October 29, 2020

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Skillful education crafters

Politicians should take some time to be thankful this weekend. Their jobs are about to get a lot tougher

4 min read
It’s a phrase that politicians are starting to throw around with depressing, matter-of-fact certainty: the...

It’s a phrase that politicians are starting to throw around with depressing, matter-of-fact certainty: the second wave of the pandemic will be worse than the first.

On this Thanksgiving weekend in Canada, especially in the “hot zones” of COVID-19, that is exactly how it feels — and certainly the surging case counts make it look that way.

It’s more than just the numbers, though. The “worse than first” feature of this second wave of the pandemic goes directly to citizen morale and the challenge it presents to politicians across the country in the coming weeks.

Back in March, when Justin Trudeau, public health officials, cabinet ministers and premiers began their daily briefings, the tone was chipper and defiant: “We’re all in this together,” and, “We’ve got your back.”

But when was the last time that anyone talked about the economy coming “roaring back” — another stock phrase of the early pandemic? It was a lot easier for the politicians to be optimistic when it looked like the next thing after a lockdown would be a step-by-step recovery — not another lockdown.

COVID-19’s sequel, however, is more COVID-19, and more hardship for many Canadians. Economic aid is rolling out again, but the most difficult task for politicians in the second wave will be managing leadership, governance and a citizenry sagging under the weight of a prolonged crisis.

Here, beyond sheer crisis fatigue, are all the ways in which politics in the second wave is going to be exponentially more difficult for leaders to manage than it was in the first:

Choice: Shutting everything down in March didn’t involve a lot of picking and choosing: governments sorted out what defined an essential business and everything else was shuttered for what people assumed would be a matter of weeks or maybe months.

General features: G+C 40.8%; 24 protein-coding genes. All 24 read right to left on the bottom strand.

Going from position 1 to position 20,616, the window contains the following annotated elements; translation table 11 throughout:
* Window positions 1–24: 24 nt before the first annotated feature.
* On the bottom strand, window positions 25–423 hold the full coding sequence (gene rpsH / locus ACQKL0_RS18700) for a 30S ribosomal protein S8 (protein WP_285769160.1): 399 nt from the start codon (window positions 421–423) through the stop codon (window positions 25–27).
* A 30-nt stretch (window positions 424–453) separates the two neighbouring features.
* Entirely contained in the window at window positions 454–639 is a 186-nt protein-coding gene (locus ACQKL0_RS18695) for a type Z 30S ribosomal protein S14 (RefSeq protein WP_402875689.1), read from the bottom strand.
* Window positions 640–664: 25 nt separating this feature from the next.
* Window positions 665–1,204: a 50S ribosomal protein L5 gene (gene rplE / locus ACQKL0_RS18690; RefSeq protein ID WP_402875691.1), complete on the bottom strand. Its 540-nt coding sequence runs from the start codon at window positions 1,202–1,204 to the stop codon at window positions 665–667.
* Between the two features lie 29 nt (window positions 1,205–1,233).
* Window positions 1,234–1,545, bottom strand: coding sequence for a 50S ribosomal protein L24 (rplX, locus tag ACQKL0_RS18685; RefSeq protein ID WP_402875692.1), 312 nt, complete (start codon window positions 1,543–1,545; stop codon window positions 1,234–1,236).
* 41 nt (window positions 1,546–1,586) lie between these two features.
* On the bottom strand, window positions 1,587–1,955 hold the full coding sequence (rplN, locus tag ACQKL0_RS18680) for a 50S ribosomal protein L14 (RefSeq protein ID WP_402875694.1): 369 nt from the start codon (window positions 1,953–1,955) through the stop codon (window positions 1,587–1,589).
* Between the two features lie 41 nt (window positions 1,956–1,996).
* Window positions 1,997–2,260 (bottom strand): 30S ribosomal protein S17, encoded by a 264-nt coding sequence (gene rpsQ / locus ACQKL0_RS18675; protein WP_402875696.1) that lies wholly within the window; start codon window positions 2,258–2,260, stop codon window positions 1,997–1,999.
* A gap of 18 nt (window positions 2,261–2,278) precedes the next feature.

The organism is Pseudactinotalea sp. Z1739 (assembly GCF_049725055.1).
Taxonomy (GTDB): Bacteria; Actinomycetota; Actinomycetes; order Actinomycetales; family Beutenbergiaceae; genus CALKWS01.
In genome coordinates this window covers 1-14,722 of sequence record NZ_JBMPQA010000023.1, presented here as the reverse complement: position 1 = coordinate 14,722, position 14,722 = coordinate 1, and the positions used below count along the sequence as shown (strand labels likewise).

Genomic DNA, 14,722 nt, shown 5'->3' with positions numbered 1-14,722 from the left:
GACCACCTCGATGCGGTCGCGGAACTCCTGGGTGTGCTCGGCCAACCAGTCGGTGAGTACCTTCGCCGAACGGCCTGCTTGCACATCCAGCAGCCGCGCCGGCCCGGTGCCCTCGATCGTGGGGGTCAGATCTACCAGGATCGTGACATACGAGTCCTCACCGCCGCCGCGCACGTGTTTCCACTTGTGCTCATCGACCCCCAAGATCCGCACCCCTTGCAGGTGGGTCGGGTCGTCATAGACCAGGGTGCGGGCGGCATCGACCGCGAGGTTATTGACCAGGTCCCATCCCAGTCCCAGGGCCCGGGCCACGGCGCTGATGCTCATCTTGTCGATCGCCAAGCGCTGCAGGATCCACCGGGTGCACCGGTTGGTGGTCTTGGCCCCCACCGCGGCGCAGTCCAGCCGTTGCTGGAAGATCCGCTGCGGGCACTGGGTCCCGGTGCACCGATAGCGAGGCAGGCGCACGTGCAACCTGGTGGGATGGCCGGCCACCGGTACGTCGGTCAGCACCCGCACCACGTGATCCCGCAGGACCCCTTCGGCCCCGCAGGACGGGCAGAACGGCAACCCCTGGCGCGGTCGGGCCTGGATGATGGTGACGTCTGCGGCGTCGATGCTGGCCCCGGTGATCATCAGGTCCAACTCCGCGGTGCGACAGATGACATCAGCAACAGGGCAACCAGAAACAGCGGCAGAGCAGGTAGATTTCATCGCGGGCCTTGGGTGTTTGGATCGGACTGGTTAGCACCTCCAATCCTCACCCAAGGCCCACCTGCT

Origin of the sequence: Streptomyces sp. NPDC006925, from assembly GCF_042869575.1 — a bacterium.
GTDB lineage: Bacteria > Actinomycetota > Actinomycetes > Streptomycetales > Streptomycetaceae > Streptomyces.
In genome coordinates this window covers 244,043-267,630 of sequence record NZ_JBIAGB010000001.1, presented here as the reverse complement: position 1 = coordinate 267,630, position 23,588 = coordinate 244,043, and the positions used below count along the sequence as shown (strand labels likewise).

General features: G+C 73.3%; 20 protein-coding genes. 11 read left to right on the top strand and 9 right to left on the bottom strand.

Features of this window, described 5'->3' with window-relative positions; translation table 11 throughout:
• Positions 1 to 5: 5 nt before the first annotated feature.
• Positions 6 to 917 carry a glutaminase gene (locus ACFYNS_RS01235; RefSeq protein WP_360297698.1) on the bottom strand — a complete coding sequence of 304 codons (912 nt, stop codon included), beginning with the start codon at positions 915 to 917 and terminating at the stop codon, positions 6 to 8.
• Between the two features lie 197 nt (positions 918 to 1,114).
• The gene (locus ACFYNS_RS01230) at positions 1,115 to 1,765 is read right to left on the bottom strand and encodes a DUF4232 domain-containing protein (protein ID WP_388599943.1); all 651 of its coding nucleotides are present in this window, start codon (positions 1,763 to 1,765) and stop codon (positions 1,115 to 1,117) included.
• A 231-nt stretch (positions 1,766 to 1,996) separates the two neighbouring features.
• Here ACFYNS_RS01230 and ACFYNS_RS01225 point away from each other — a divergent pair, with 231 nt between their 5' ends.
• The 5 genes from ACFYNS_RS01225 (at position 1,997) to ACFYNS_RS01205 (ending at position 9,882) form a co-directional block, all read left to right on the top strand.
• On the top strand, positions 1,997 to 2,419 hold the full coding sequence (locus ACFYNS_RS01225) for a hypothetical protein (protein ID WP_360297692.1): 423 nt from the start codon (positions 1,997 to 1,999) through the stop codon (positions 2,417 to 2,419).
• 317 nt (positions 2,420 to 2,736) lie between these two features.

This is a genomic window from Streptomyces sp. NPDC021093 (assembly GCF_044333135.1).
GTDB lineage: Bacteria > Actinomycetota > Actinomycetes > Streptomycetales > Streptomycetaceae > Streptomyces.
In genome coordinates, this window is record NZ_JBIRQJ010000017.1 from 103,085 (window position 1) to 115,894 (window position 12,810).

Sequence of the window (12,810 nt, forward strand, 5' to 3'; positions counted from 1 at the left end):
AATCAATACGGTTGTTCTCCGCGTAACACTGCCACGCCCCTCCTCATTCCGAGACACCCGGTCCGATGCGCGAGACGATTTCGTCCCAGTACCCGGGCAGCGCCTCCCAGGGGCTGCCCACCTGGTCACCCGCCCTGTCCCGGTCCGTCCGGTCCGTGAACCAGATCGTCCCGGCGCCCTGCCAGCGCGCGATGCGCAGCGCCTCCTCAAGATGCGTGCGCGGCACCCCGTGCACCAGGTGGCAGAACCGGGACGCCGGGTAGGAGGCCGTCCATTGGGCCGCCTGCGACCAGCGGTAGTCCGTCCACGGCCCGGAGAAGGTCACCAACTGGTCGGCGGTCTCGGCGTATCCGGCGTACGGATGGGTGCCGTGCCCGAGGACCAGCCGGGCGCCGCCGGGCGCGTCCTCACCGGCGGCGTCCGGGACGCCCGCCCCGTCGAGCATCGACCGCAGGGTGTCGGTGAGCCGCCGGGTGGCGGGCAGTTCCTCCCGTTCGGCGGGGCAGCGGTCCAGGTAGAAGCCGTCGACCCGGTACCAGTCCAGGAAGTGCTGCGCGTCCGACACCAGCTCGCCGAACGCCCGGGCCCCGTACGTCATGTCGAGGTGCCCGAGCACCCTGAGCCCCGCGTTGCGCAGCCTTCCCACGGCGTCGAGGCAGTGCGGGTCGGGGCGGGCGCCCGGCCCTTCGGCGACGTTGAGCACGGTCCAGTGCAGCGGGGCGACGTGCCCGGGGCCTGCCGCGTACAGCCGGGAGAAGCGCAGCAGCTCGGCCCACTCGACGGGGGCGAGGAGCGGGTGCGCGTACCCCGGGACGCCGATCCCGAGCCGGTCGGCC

The “targeted” approach to deal with the second wave requires more complex sorting and choosing what is essential business.

Blame: Back when the coronavirus was more of a mystery, something foreign introduced to Canada, no one was really looking for who was at fault for outbreaks. If people caught the virus, that was because they didn’t know how to avoid it.

But after months and months of public education and health warnings, Canadians will be tempted to blame careless citizens for the second wave. Resentment threatens to run high in communities where the spread will be seen to have been avoidable. “Snitch” cultures will emerge, with citizens policing each other on everything from proper mask etiquette to crowd counts.

Caution is a good thing in a crisis, but mutual suspicion among the population can get toxic. It definitely takes the wind out of all those “we’re in this together” exhortations and makes it harder to rally people together. And politicians will stand at the head of the line when people are looking for someone to blame.

Partisanship: The first wave of the pandemic ushered in a wave of cross-party, federal-provincial co-operation that eroded after a few months. Opposition parties started questioning whether the governments in power had a grasp on the crisis, or worse, whether they had done enough to avoid it. Premiers started taking swipes at Ottawa again.

Now that those accusations are out there, it will be hard for government critics to take them back, even if they wanted to revert to the heady non-partisan atmosphere of the first wave.

Weather: It was a lucky break — if anything about this pandemic can be called lucky — that it hit when spring was around the corner in Canada. Even if people were locked down in their houses, they could look forward to warmer weather to get out and see their neighbours and friends at safe distance or exercise out their frustration with brisk walks.

With the second wave descending on the country around the same time as the frost warnings, though, any new lockdown will feel like enforced hibernation. Moreover, many of the things that Canadians do to relieve the long cold winter — going to movies, restaurants, heading south, indoor sports — threaten to remain unavailable options. This is going to make people even more grumpy than they already are, and turn crisis fatigue into crisis hostility.

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Every competent politician can handle grouchy voters. It’s kind of a job requirement. But the two sentiments that sitting governments watch and fear most closely in the polls are “time for a change” and “the country is headed in the wrong direction.”

The second wave of COVID-19 most definitely will have citizens wishing for change and resenting the direction this crisis has headed. Those are perilous opinions for politicians to manage, which is why they keep telling us that this second wave will be worse than the first.

Susan Delacourt